Competition can, in theory, increase quality. With plenty of options for the consumer, it becomes important for those responsible for the various choices to do it better than their peers.
In sports journalism, competition also can decrease quality, with the desire to be first overpowering the desire to be right and, consequently, increasing the chances that a report will be wrong.
We’ve seen it on multiple occasions in the past week. With dozens or reporters swarming around the various coaching vacancies, media companies have been trying to be on the cutting edge. Even if, ultimately, the cutting edge is being used to scrape dried egg from faces.
It started with the breathless reports linking Andy Reid to Arizona. He will interview on Thursday! No, he will interview on Wednesday! No, he will interview on Thursday! Either way, one source with knowledge of the situation says there’s a 95-percent certainty Reid will be the Cardinals’ next coach!
While ESPN’s Adam Schefter may never live down that 95-percent assessment (in the same way we’ll never live down the “Terry Bradshaw may be dead” gaffe from six or so years ago), Schefter has a semi-plausible explanation. He never reported the deal was 95-percent done. He only reported that a source close to the situation believed it.
Still, it doesn’t matter. ESPN tattooed the 95-percent thing onto its crawl, and the 95-percent assessment became burned into the minds of every interested NFL fan.
Indeed, we had a plausible excuse for the Bradshaw thing, too. We were merely passing along reports from Shreveport regarding Bradshaw’s possible demise. But it stuck to us, and Reid-to-Arizona will stick to Schefter, and that’s just the way things work sometimes.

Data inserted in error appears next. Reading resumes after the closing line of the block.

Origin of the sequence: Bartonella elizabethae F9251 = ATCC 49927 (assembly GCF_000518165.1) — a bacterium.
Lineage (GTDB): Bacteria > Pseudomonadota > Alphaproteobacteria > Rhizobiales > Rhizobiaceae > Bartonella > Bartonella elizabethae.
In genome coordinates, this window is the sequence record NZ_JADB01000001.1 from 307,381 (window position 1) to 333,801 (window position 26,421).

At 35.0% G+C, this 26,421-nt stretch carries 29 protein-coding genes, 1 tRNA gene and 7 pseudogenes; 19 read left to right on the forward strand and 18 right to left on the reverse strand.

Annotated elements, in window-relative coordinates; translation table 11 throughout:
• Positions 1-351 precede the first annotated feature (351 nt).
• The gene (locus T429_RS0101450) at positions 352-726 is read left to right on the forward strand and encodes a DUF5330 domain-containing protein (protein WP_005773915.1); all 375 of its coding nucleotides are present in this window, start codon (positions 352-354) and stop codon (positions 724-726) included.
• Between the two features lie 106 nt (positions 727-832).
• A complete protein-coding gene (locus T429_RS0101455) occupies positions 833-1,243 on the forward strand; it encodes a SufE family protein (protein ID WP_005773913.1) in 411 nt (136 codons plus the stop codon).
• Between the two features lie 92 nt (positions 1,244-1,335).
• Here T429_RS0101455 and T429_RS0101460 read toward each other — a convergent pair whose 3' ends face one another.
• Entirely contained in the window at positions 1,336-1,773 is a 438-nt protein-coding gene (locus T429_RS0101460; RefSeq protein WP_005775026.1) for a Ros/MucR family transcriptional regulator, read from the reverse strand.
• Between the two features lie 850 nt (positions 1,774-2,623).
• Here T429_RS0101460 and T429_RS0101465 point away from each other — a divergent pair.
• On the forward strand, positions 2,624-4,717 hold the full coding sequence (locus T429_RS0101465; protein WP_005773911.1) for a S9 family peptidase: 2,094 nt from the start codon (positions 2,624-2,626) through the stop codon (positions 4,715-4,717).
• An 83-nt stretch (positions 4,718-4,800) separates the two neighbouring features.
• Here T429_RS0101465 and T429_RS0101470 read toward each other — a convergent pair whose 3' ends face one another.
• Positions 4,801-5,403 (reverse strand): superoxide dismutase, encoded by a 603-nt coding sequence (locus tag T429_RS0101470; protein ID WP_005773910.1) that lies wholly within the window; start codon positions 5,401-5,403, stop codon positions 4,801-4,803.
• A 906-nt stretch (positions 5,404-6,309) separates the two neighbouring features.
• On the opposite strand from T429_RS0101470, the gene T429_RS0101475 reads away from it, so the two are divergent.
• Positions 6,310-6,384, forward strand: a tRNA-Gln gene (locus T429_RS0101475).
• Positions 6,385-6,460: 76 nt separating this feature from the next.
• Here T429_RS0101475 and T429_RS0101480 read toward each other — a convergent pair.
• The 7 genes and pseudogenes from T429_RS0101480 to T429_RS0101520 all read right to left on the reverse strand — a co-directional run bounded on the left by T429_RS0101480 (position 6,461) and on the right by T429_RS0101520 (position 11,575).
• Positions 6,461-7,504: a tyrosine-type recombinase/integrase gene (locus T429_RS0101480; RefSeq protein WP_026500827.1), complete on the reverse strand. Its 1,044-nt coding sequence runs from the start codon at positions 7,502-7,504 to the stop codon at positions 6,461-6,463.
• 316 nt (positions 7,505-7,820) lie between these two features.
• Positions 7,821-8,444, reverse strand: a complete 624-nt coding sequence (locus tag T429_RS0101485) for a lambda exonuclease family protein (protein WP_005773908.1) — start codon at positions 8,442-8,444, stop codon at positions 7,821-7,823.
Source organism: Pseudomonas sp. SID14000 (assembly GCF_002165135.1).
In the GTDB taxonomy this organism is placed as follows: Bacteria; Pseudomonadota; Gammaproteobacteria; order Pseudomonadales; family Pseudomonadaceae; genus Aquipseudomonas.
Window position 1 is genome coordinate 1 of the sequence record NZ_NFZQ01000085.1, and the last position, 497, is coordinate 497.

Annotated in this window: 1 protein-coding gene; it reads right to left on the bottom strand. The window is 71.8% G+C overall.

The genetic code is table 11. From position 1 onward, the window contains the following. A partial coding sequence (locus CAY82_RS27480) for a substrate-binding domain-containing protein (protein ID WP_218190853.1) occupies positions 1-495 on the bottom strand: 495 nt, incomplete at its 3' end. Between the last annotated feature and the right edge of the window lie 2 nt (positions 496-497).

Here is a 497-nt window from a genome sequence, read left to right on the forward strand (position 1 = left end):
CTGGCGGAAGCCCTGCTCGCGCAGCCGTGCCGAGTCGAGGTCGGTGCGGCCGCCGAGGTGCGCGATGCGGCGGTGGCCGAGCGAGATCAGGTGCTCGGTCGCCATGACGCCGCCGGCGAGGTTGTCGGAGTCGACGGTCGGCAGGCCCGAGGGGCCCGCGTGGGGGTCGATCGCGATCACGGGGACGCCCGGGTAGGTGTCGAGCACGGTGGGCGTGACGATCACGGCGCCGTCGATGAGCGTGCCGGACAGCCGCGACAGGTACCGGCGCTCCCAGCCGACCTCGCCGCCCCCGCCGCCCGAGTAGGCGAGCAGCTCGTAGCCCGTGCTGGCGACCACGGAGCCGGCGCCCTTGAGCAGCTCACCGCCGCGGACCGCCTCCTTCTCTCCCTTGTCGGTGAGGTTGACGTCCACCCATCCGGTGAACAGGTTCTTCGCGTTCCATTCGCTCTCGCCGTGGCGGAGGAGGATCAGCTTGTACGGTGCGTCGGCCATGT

Now that the Browns didn’t hire Oregon coach Chip Kelly, those who joined the Friday night feeding frenzy (which, as best we can tell, was sparked by the league’s in-house media company) that a deal between Cleveland and Kelly was close, folks will be stuck with that one, too. And while the plausible excuse being circulated by those who reported it is that a deal was indeed close before it all fell apart, it won’t matter.
Making it matter even less is the fact that a source close to the situation tells PFT that the reports of a deal between the Browns and Kelly being close were “totally false.” The initial report, we’re told, surfaced during the early stages of the meeting between the Browns and Kelly, and the Browns regarded the account as “totally fabricated.”
With five coaching jobs still open along with five G.M. positions, it’s important to be leery of any reports of deals being “close.” And it would be wise for the various media companies chasing these stories to refrain from characterizing a deal as “close,” especially since the folks leaking that information may have a motivation unrelated to giving accurate, trustworthy data to a reporter.